Building a 21st Century Transit System for Calgary

Calgary Transit is mired in the past, building an obsolete transit system designed for an archaic view of a city. Before the pandemic, transit carried 45 percent of downtown Calgary […]
Published on April 15, 2024

Calgary Transit is mired in the past, building an obsolete transit system designed for an archaic view of a city. Before the pandemic, transit carried 45 percent of downtown Calgary employees to work, but less than 10 percent of workers in the rest of the Calgary urban area, showing that Calgary Transit doesn’t really serve all of Calgary; it mainly serves downtown.

That would have worked in 1909, when Calgary’s first electric streetcars began operating and most jobs were downtown. By 2016, less than 15 percent of Calgary jobs were downtown, and the pandemic has reduced that number further.

Rather than design a transit system that serves the entire urban area, Calgary Transit light-rail system reinforced its downtown focus. Transit ridership has grown since the city’s first light-rail line opened in 1981, but it was growing faster before the light rail began operating than it has since then. Now Calgary Transit is planning even more downtown-oriented light-rail lines.

Light rail is an expensive form of low-capacity transit. The word “light” in light rail refers not to weight but to capacity: the American Public Transportation Association’s transit glossary defines light rail as “an electric railway with a ‘light volume’ traffic capacity.” While a light-rail train can hold a lot of people, for safety reasons a single light-rail line can move no more than about 20 trains per hour in each direction.

By comparison, Portland, Oregon runs 160 buses per hour down certain city streets. An Istanbul busway moves more than 250 buses per hour. Bogota Columbia busways move 350 buses per hour. All these transitways cost far less per mile than light rail yet can move more people per hour.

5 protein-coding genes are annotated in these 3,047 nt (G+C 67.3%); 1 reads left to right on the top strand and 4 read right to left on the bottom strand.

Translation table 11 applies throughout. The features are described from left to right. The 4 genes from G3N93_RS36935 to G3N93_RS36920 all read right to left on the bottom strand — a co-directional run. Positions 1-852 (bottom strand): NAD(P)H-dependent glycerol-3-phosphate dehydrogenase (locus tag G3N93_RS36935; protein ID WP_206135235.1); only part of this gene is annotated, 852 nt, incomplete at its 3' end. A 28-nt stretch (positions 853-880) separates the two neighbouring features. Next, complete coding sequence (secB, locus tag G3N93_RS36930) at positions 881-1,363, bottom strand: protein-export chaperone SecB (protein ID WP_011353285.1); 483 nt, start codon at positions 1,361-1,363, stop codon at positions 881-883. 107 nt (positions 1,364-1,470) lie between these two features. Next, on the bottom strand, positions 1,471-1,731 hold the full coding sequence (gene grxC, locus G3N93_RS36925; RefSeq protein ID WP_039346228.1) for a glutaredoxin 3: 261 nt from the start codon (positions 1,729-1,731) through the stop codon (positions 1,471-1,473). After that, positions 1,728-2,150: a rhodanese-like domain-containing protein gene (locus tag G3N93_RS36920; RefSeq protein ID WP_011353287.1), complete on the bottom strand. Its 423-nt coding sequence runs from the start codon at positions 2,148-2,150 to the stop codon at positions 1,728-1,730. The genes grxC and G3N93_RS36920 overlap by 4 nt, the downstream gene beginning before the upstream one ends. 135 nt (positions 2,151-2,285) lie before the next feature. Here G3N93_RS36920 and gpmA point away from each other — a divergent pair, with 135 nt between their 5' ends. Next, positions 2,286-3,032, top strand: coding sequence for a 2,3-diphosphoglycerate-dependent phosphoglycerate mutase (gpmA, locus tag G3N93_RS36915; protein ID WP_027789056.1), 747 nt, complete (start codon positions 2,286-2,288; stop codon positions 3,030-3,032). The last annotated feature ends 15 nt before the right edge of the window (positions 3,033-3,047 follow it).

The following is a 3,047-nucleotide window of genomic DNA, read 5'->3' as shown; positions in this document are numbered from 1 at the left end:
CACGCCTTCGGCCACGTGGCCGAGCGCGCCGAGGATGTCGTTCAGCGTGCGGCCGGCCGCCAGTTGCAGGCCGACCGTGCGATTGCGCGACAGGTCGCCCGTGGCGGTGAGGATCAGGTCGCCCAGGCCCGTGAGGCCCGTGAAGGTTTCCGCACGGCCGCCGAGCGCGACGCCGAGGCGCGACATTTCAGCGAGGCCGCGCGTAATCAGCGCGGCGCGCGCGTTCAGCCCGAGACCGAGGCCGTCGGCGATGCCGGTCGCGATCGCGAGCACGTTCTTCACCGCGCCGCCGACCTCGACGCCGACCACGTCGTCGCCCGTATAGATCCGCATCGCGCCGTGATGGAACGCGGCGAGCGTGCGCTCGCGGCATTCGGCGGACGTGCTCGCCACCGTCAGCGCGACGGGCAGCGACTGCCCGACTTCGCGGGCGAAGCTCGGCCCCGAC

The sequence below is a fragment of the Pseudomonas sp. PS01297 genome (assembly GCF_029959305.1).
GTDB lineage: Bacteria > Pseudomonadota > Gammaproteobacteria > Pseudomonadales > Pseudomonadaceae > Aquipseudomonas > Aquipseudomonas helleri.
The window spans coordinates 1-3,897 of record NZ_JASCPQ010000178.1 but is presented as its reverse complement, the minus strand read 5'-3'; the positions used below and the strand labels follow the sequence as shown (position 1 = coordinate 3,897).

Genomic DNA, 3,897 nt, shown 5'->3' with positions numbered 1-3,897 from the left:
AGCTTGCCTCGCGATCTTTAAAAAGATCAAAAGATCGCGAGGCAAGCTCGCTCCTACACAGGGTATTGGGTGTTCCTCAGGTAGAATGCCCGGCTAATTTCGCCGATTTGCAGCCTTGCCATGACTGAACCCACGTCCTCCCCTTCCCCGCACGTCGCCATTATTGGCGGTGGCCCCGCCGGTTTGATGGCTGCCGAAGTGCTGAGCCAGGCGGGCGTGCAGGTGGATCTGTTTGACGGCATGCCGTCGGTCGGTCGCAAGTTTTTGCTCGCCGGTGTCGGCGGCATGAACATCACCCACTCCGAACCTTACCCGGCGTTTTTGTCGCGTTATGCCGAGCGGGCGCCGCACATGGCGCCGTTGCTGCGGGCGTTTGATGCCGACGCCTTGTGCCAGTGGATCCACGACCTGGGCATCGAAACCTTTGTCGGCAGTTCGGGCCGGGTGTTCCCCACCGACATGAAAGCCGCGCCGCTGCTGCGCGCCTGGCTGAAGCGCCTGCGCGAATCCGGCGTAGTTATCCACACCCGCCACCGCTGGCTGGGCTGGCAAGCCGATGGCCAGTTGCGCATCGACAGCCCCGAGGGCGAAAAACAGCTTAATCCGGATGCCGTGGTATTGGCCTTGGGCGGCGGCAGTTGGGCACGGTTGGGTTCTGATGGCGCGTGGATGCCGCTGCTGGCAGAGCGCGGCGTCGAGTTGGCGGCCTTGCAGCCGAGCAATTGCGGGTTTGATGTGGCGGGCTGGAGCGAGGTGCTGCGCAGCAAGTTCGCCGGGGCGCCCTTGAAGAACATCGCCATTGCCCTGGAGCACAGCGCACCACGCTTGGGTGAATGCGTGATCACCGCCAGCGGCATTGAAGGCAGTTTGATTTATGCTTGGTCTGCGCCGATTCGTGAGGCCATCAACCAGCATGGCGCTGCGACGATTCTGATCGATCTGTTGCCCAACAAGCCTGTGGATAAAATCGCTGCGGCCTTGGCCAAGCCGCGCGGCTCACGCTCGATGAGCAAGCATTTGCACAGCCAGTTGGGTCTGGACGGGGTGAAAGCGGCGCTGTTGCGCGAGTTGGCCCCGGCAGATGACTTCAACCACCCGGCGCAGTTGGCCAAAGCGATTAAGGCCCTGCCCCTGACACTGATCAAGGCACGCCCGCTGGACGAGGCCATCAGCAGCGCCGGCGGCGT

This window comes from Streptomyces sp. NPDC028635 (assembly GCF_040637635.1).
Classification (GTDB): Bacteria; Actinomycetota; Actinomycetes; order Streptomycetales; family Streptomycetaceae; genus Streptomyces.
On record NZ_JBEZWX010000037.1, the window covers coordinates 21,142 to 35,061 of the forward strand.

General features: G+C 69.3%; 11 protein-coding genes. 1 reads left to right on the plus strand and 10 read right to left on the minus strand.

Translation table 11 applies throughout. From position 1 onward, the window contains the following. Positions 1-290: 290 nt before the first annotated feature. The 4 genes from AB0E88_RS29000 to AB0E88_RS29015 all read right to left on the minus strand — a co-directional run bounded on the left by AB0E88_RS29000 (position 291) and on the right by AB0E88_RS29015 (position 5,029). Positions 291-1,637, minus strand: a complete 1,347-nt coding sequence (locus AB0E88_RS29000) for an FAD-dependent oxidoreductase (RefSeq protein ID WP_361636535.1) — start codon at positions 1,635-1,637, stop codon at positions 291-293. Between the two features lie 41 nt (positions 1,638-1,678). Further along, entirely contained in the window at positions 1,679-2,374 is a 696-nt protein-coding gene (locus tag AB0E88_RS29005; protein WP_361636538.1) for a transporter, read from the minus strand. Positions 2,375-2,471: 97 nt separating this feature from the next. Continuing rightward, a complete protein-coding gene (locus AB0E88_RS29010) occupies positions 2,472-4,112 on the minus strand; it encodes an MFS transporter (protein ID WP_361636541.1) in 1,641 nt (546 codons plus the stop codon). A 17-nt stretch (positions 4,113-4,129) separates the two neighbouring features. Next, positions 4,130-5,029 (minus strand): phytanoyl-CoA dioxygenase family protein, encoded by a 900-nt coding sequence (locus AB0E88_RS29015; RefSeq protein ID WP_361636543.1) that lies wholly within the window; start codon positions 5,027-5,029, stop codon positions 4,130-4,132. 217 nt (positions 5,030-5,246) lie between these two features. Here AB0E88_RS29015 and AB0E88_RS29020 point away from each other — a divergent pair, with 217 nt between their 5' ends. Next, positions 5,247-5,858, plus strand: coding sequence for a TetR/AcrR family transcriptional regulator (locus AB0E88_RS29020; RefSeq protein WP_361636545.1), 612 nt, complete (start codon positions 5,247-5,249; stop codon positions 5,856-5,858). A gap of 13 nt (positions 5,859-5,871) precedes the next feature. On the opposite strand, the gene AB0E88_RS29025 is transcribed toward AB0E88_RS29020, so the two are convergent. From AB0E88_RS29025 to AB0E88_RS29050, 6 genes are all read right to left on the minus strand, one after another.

Once they leave a busway, buses can go on any city street, reaching far more destinations than rail. If a bus breaks down or a street is closed for some reason, other buses can find detours while a single light-rail breakdown can jam up an entire rail line. If transportation patterns change because of a pandemic, the opening of a new economic center, or the decline of an existing center, bus routes can change overnight while rail routes take years and cost hundreds of millions of dollars to change.

To truly serve the entire region, Calgary Transit must recognize that buses are faster, more flexible, and can move more people per hour to more destinations at a lower cost than any rail system. It should also recognize that modern urban areas have many economic centers and use buses to serve all those centers.

Besides downtown, Calgary’s major economic centers—the airport, the University of Calgary, Chinook Center, the Seton health center, and others—are mostly located near freeway on- and off-ramps. Calgary Transit should identify ten or so such centers geographically distributed around the region. It should locate transit centers—which need be no more than curbside parking reserved for buses with some modest bus shelters—near the freeway exchanges closest to each center.

It should then operate frequent (up to five times per hour) non-stop buses from every center to every other center. A few secondary transit centers might have non-stop buses operate to just two or three other centers. Local bus routes should radiate away from each center to serve every neighborhood of the Calgary urban area.

Since non-stop buses will operate at freeway speeds, the average speed of this bus system will be more than double the average speed of Calgary’s current bus-and-rail system. Transit riders will be able to get from any corner of the urban area to any other part of the urban area at speeds competitive with driving.

Such a polycentric system will serve a much higher percentage of the region’s workers and other travelers than the current monocentric system yet cost no more to operate. It will cost far less to build than a single rail line since most of the necessary infrastructure already exists. While some may worry that buses will get caught in congestion, the solution is to fix congestion for everyone, not spend billions on a slow rail system that only serves a few people in the region.

It is time for Calgary Transit to enter the 21st century. A polycentric bus system may be the best way to do it.

Randal O’Toole is a transportation policy analyst and author of Building 21st Century Transit Systems for Canadian Cities. 20 Pages, March 12, 2024.

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